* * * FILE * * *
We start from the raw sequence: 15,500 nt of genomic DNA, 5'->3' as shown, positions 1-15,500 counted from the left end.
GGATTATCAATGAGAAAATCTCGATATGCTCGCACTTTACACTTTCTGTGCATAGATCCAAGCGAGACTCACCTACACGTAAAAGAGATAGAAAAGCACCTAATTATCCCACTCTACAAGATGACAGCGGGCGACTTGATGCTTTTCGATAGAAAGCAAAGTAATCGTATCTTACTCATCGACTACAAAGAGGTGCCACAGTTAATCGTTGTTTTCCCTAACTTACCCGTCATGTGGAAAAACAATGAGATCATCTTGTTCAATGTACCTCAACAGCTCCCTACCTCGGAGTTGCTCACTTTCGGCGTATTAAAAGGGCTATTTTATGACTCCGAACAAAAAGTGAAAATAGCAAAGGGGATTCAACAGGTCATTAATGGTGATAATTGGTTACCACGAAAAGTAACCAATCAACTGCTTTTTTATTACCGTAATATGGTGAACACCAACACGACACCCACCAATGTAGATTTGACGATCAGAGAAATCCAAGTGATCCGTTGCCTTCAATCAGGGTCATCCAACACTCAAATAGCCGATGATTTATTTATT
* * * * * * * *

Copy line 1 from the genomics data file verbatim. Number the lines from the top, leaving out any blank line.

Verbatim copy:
We start from the raw sequence: 15,500 nt of genomic DNA, 5'->3' as shown, positions 1-15,500 counted from the left end.